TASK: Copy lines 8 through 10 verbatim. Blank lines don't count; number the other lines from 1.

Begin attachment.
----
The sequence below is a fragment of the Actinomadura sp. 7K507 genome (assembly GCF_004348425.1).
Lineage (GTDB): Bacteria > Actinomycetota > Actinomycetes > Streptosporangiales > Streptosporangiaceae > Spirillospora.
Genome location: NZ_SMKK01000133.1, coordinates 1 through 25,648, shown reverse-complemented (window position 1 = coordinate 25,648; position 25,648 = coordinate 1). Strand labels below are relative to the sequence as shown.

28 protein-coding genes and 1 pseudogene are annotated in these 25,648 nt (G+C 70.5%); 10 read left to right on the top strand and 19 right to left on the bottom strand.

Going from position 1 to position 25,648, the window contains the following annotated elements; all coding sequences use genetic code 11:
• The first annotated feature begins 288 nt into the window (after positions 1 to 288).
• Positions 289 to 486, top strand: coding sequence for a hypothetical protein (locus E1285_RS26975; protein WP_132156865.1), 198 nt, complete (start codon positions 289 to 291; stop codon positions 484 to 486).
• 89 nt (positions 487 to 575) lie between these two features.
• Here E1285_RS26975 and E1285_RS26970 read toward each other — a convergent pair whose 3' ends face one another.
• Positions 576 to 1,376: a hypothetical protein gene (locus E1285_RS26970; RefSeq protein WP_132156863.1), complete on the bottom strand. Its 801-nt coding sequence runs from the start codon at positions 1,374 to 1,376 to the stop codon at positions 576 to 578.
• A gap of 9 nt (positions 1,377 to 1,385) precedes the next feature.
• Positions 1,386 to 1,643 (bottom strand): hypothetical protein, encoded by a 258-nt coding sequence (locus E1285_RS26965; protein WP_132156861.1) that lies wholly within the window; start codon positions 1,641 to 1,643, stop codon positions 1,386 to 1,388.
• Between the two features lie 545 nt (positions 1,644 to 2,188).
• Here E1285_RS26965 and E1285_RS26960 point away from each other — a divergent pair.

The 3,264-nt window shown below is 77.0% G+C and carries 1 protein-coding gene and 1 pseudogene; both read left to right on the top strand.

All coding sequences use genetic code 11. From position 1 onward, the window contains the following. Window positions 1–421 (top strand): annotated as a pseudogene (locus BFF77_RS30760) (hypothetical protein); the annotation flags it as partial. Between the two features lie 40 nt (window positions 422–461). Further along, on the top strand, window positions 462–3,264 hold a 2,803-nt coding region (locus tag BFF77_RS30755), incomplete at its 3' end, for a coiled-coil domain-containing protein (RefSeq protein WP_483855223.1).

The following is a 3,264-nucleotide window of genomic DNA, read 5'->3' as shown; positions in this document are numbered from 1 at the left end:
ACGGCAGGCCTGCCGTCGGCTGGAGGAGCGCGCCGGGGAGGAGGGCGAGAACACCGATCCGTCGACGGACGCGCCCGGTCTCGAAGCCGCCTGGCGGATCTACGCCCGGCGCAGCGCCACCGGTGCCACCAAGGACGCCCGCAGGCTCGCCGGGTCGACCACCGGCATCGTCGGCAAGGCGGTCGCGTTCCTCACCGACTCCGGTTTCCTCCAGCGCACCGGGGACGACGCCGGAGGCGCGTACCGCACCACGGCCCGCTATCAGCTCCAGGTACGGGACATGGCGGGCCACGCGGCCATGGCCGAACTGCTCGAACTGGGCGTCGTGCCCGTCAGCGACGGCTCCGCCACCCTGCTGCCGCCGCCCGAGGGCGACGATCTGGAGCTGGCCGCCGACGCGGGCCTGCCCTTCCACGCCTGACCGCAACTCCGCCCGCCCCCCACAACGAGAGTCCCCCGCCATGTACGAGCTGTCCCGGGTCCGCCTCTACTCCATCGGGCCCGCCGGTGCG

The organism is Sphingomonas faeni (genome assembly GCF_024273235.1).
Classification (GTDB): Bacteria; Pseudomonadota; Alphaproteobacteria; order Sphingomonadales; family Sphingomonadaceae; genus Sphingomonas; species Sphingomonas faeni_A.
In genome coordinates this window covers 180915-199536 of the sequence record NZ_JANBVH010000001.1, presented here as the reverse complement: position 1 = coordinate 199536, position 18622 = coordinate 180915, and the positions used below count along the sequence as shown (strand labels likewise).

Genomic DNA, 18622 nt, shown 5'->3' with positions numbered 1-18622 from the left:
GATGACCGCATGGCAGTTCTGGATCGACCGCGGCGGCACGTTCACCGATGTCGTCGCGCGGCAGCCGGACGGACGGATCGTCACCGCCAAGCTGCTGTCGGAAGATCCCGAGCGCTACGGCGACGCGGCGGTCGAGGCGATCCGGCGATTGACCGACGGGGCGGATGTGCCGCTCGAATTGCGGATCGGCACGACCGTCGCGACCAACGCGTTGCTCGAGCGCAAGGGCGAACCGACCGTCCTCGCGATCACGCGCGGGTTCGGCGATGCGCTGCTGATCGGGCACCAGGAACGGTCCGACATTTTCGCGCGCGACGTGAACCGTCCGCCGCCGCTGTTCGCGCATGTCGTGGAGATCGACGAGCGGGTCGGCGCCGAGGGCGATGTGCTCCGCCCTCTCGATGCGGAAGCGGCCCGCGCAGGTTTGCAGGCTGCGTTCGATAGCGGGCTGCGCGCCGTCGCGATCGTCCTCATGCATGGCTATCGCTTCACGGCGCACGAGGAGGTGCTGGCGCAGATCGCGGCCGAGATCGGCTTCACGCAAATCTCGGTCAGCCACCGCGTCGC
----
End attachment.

• 89 nt (positions 487 to 575) lie between these two features.
• Here E1285_RS26975 and E1285_RS26970 read toward each other — a convergent pair whose 3' ends face one another.
• Positions 576 to 1,376: a hypothetical protein gene (locus E1285_RS26970; RefSeq protein WP_132156863.1), complete on the bottom strand. Its 801-nt coding sequence runs from the start codon at positions 1,374 to 1,376 to the stop codon at positions 576 to 578.